Useful stuff in your toolbox

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Tom

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What "useful stuff" do you pack in your toolbox? One that I was just prompted to add is plumber's tape - that metal tape with holes in that comes in a roll and can be purchased at the hardware store. I can see it could be used to temporarily re-hang something that's falling off until I can make a permanent repair.
 

Ned

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Beside the usual (duct tape, plastic tie wraps, etc.) I always have teflon tape for wrapping pipe joints.  A good crimping tool and an electrical connector assortment is always handy.  A coax crimping tool and an assortment of F connectors, both indoor and outdoor types.  Get a good crimper or you'll be crimping a lot as the connectors work loose from poor crimps.
 

John From Detroit

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A good crimper.... Well for F-Connectors I don't have one yet but for regular wire splices... Mine is professional grade, does a fantastic job, I've seen factory crimps that were not as good.

Electrial meters VOM are handy on occasion,,, Mine also does a few other things like temperture and frequency (it is a very nice Radio Shack closed out model,  I suspect made by FLUKE due to the case it fits like a hand fits a glove)

That is one tool I've found many RVers do not have, Even a cheap one can be very useful (though less accurate) and yes, I have purchased them at a dollar store.

"Goo" (a general purpose sealant/adheasive) finds many uses too. There is an old saying that you really only need two things... Duct Tape and WD-40.  If it moves and it should not, Duct Tape. If it should move and it does not, WD-40.  Sometimes, however, tape is not the best, then GOO works, Comes in a lot of flavors, Shoe Goo, Automotive, Plumbers, Household.. More or less all the same product, all interchangable
 

DougJ

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Well I have a tape (don't know the name, got it at a booth at the EAA fly-in at Mt. Vernon) that you use by first stretching the piece that you're going to apply (to activate it???) and then wrapping it around what needs to be fixed (a leak in a pipe) whereupon it sticks and tightens.  As an example, the drain plug in my hot water tank was weeping so I wrapped that tape around it and the weeping ceased--and so far I've been too lazy to remove the plug and fix it properly.

Ciao,

Doug
 

Tom

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Doug, that sounds like self-amalgamating tape, aka "Tommy tape". (Why the heck did they have to pick that name?) Available at most hardware stores.
 

Ned

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Doug,

Thats sounds like teflon tape if you put it on the threads. ?I have it on my drain plugs and all the fittings for my water filter. ?None of them ever leak.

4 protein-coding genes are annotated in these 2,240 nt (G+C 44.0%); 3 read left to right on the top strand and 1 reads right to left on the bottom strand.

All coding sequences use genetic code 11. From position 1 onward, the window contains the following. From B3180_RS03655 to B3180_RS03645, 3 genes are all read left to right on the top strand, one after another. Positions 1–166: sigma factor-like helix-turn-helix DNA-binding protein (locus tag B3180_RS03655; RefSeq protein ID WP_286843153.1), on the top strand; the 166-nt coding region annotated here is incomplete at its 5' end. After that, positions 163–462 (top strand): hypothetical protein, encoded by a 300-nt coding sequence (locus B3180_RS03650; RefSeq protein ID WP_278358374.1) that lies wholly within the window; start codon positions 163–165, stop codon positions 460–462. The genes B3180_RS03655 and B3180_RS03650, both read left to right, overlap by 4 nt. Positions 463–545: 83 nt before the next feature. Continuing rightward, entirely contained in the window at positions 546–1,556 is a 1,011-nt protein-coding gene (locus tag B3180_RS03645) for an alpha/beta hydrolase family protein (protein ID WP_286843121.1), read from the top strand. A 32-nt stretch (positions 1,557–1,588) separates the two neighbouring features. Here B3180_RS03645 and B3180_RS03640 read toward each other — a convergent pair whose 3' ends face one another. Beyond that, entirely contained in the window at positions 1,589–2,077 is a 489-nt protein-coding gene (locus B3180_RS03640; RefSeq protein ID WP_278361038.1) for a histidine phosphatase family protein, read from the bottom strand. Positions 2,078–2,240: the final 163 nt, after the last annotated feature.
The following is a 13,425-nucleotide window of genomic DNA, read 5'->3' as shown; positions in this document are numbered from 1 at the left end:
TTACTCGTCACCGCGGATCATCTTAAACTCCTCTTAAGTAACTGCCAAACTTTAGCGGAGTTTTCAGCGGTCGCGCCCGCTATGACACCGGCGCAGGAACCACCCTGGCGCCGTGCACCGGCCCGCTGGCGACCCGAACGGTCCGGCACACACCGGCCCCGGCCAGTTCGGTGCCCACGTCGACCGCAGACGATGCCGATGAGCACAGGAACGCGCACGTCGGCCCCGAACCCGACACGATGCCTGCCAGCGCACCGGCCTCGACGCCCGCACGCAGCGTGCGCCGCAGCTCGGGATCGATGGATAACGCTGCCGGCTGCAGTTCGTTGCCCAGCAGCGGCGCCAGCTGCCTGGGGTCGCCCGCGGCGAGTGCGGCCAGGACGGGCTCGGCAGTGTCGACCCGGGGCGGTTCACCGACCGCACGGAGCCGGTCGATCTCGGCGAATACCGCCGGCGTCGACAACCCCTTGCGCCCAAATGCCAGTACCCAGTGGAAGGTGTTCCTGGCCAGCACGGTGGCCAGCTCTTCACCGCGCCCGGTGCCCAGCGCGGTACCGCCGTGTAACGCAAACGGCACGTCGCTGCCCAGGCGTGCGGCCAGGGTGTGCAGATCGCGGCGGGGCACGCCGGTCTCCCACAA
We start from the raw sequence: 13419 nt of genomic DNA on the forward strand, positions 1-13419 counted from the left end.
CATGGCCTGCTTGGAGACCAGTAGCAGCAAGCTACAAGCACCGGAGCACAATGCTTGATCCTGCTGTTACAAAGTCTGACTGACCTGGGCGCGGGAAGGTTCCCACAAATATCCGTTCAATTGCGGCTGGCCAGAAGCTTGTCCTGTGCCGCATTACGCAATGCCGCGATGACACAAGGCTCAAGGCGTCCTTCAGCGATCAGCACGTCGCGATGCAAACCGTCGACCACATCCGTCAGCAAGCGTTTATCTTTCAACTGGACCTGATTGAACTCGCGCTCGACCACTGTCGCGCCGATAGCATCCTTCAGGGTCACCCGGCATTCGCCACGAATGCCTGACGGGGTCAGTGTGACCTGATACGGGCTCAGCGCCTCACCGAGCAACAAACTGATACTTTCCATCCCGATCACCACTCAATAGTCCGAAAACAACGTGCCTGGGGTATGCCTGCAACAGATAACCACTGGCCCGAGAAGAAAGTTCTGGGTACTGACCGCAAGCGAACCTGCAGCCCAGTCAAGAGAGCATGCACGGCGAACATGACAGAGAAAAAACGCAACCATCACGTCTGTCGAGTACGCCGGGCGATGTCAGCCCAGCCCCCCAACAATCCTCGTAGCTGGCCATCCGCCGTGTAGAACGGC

Tom

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I'd use teflon tape on threads prior to screwing a plug in. I thought Doug was saying he wrapped the tape around the plug after it was inserted and later leaked. Teflon tape is merely a lubricant, although most of us use it to "seal" threads, and wouldn't cling to itself if wrapped around the outside of something to stop a leak (e.g. Doug's other example of a leak in a pipe).
 

Ned

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It's a lubricant, but it also fills in the tiny bumps in the castings to make a better seal.  I use it on all permanent plumbing jobs.  And no, it wouldn't work too well on the outside :)
 

Ron

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Items I carry in or near my toolbox that I have found useful.
Plumbers tape
Coax F connector crimper - Not the Radio Shack variaty but good ones along with good connectors.
Teflon Tape
Black tape
liquid tape
Stretchy rubber tape as mentioned earlier
special plyiers with rubber lined jaws to remove water faucet screens and chrome lug nut covers
8 inch piece of rubber fuel line to remove valve caps on inside duals and front wheels
digital multimeter
Box of electrical terminals
Goo
WD40
I also carry a leatherman and 4 inch cresent wrench on my belt




 

DougJ

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OK, I went and dug out the packet.  It is "Atomic Tape": self-bonding, air tight, water tight, withstands 700 psi, resists 500F, insulates 8,000 volts--all according to the wrapper.

Check out:  www.flyshowproducts.com and look at the top right hand side of the opening page.

So, it's definitely not Teflon tape--I carry that as well (along with a bunch of other stuff other people are carrying) :).  And yes, I wrapped it around the spigot(?) and the plug of the drain spout to stop the weeping.

Ciao,

Doug
 

Tom

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Yep, same stuff I used to use 35+ years ago, just a different name. (Self-bonding = self-amalgamating, or close enough). Back then I used it to wrap around temporary electrical repairs in wet & hot conditions. Steel mills don't like to be kept idle while you make permanent repairs  ;D 
 
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